Remember that time we stood in the surf
and mourned its havoc before it was gone,
and kept walking crazily into the waves
because we couldn’t get that feeling back?
Here’s where you stood
with your last lover, and here’s
where I stand with you,
bone-deep in fish hooks and salt.
Remember the gull tearing
into the chop, coming up empty-beaked?
And out on the sandbar, an elderly man
with the legs of a crane, waving triumphantly?
He might have shouted “I made it,”
but its deafening out there
so far from shore. One wave breaks, the next
pulls away, a serenade of flotsam and noise.
Then he was swimming, a blur on the water.
We couldn’t tell what sort of bird he might be.
Another Disappointing Perigee Moon
Hello, supermoon, my full-fledged saturant:
blaze-bright in the black sky. Tonight,
a mess is born. The marriage of chaos
and affection. To know too much, to desire
too much, the first time like a relic.
The oval orbit spins itself dizzy,
circles close, pulls away, deranges
This is how I want you to be:
a body astonished, strung tight
across the black matte of evening.
A little bit drunk. Gaze-shy and stroked.
What to say when surrender comes?
What becomes of our promise to behave
like lovers? Science doesn’t lie.
It’s the end of a beautiful summer.
First Named Storm
There’s a voice that calls children inside you.
There’s a scientific name for “thunderhead,”
for wires sparked in a thickening sky.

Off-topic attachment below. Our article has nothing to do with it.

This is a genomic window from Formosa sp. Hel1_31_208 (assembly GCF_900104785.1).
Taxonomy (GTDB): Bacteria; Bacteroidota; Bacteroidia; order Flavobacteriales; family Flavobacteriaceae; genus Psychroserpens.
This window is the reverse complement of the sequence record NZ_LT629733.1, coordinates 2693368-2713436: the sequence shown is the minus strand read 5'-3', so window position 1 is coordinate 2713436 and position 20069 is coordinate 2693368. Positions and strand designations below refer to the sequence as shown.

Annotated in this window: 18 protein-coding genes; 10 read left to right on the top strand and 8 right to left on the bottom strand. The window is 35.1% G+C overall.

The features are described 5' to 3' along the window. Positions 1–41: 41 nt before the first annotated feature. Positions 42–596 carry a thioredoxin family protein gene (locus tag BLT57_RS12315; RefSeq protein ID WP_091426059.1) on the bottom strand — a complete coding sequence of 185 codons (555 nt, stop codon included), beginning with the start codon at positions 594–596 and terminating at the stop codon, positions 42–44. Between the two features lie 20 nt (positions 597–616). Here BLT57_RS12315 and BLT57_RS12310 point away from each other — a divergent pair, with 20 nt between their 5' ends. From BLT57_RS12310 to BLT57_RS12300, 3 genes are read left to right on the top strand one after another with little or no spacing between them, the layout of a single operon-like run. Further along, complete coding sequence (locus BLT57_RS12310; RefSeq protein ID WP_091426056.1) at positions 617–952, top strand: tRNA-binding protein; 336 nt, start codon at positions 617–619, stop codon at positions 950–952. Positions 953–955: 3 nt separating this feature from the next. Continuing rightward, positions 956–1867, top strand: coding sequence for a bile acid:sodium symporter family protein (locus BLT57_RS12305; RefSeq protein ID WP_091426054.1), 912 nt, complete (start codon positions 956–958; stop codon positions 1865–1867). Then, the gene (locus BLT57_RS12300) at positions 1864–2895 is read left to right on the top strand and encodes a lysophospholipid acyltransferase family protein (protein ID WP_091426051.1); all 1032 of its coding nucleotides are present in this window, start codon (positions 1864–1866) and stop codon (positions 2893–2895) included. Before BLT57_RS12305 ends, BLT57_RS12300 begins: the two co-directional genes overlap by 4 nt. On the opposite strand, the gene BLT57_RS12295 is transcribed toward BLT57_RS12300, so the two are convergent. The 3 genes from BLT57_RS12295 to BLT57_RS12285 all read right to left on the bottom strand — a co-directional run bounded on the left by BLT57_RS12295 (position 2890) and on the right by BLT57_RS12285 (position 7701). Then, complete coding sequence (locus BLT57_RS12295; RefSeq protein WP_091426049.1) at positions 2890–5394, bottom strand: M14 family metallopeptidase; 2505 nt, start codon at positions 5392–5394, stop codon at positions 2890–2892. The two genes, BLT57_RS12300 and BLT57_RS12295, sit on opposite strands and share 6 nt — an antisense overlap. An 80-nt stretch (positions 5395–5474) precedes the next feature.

Worry about the baby
sleeping beneath the rain-streaked window.
Worry about where the dishes are stored,
the sheets folded neatly, worry
about the shelves and their contents,
the closets washed out to sea.
the transit of worry.
Worry these lavish inventions,
the cradles and cribs that spin in the flood.
Worry the swift moving surface, clear where the
And deeper, where everything broken tumbles away.
Worry the spider clinging to the edge of the pool,
its tiny legs twitching like nerves—
one in water, the other on land.
I still haven’t learned how to throw a party.
Never again will I dispense advice
to a man with no feeling for animals.
When you get this letter, I might be remarried.
We met in a car crash and nobody died.
Remember the dog who disappeared?
Remember the other dog who disappeared?
There was a girl in high school who fell off a cliff
after hanging around getting high all afternoon.
In the first seconds of her fall, before she knew what
she feared she’d be punished for missing school.
They said her heart exploded before she hit the ground.
But how could they know that? They only knew
their own hearts were safely tucked behind their ribs,
and would stay that way all the way home.
Why am I telling you this after so many years. The dogs
never came back. They took their shot in the big,
—Leslie Shipman’s poetry has appeared in a number of journals, including The Kenyon Review, Mid-American Review, Bellingham Review, and The Laurel Review. She has also been anthologized in Best New Poets 2005, and nominated for a Pushcart Prize. She lives in Red Hook, Brooklyn.